of a central open-air court, surrounded by burials in its walls. Burials were placed either inside a funerary kline-sarcophagus, a method preserved for the most prominent member or in narrow holes cut into the wall known as loculi, and afterwards covered with a funerary slab. Entering from the stairs to the underground court of Mustapha Kamel I, one faces to the south the façade of a funerary temple in Doric order. The south façade has a triple-doorway arrangement with a rectangular opening above each doorframe. The central opening is covered with a slab presenting five figures, possibly the most prominent inhabitants of this familial tomb: three Macedonian-style cavaliers and two Tanagra-style females,77 related to the Greek Alexandrian aristocracy, making libations. At first sight, the message seems clear: this tomb belongs to Alexandrian elites of Greek origin. Yet, considering more carefully some aspects of the façade the picture gets more complicated. The three Egyptianising doorways are guarded by six Egyptian sphinxes. Thus, the message has to be redefined. These people are elite Alexandrians who were born, lived and died in Alexandria, the Hellenistic capital of Egypt - this city and country was their home whatever their family provenance (3rd century BC).
2ND AND 1ST CENTURIES BC: THE EMERGENCE OF THE AEGYPTO-ALEXANDRIAN IMAGE AND THE ROLE OF THE GREEK TRADITION Major political, cultural and social developments occurred in Alexandria during the 2nd and 1st centuries BC. The Ptolemaic Empire seemed to fall into deep decline due to the continuous wars among the Hellenistic kingdoms as well as the unstoppable internal conflicts among members of the Ptolemaic family. Meanwhile, Greco-Egyptian interaction – both physical78 and cultural - had reached an advanced level. The different ethnic groups79, considerably Greeks and Egyptians went through an intensive course of cross-cultural exchange and interaction, even fusing the cores of their funerary customs. Hence, Greeks were gradually initiated into Egyptian culture more and more, while Egyptians could reach the upper classes or high positions in state administration and the army, after a process of Hellenisation, largely in terms of lifestyle, name and education. This process 77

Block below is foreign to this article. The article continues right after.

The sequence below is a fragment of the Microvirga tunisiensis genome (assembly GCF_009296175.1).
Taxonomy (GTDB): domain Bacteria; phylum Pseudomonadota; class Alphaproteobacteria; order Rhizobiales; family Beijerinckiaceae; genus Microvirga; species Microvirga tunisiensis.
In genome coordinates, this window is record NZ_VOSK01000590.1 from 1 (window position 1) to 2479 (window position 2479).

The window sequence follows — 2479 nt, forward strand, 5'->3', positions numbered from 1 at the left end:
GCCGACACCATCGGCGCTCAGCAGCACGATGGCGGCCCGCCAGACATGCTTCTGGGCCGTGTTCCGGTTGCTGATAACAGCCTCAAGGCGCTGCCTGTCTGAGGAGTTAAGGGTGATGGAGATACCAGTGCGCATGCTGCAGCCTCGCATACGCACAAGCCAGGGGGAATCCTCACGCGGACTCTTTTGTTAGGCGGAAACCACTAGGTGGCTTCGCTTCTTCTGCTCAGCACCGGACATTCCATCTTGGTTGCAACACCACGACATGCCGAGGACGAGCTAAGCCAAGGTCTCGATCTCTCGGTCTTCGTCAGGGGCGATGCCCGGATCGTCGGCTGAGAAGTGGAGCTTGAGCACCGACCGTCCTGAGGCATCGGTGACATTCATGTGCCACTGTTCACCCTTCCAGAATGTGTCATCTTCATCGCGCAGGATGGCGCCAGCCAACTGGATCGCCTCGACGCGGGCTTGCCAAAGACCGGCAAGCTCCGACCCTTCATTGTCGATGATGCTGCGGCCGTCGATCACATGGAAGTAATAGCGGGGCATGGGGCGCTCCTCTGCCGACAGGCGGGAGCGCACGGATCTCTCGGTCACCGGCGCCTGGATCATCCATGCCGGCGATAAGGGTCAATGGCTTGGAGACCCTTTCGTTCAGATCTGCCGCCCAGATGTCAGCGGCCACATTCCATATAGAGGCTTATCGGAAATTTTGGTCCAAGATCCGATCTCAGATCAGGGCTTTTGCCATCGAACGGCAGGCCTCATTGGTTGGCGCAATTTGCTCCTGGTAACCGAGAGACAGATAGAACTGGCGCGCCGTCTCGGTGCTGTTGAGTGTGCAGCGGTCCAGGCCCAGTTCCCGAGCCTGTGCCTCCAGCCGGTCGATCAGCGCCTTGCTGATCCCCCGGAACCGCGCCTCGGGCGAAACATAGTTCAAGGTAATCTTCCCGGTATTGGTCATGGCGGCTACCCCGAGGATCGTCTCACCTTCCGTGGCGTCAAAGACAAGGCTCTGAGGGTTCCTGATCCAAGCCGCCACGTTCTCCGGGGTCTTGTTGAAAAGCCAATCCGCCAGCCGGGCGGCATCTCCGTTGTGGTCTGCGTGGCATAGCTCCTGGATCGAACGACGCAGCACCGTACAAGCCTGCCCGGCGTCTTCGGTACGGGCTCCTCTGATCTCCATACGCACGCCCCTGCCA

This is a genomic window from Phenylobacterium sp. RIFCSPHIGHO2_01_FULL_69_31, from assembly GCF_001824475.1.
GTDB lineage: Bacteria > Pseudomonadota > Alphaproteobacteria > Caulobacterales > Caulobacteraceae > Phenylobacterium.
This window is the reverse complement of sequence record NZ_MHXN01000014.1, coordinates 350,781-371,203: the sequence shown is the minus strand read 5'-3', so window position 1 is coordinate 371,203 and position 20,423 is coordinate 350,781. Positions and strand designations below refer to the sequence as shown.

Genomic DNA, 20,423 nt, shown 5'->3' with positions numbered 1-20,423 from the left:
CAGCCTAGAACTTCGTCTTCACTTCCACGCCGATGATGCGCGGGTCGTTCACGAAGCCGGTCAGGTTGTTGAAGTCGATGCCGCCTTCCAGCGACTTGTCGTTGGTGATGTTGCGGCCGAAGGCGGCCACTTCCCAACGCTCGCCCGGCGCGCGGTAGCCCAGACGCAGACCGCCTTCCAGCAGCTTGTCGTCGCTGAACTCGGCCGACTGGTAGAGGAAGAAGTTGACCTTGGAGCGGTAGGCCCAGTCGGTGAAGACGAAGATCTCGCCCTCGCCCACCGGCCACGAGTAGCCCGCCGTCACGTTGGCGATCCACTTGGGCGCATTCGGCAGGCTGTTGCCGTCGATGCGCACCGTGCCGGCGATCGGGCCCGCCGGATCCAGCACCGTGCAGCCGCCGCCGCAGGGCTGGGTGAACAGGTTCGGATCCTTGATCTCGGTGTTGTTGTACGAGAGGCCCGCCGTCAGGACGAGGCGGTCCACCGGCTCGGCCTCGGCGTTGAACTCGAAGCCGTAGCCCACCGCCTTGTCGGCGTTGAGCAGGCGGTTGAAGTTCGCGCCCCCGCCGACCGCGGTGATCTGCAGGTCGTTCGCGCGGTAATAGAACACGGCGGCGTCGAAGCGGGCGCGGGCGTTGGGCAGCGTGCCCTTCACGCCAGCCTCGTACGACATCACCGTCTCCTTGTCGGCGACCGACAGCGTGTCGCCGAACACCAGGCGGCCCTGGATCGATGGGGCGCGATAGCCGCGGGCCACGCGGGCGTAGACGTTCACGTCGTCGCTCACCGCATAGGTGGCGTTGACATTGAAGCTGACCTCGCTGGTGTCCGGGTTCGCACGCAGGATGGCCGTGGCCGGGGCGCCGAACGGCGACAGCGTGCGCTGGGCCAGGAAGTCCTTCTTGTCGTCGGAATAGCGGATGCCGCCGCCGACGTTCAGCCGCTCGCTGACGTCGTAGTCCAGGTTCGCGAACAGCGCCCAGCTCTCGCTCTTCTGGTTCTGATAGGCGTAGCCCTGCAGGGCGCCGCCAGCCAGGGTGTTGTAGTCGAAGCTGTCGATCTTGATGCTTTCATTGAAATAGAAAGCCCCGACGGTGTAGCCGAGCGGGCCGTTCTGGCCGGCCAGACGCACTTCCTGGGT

The famous so-called Tanagra figurines are terracotta statuettes presenting Alexandrian females during the 3rd century BC. Hundreds of them have been discovered in Hellenistic cemeteries of Alexandria, such as Hadra and Chatby. Breccia, 1940, 55-136, Pl. XXXII-XXXVI. 78
There was advance physical interaction in between Greeks and Egyptian of the low and middle level rd classes, already since the middle of the 3 century BC, see Fraser, 1972, 71-72, and 75-76, which continued nd st in the 2 and 1 centuries BC, La‘da, 2003, 166-167; Goudriaan, 1988, 118. 79 Goudriaan, 1988.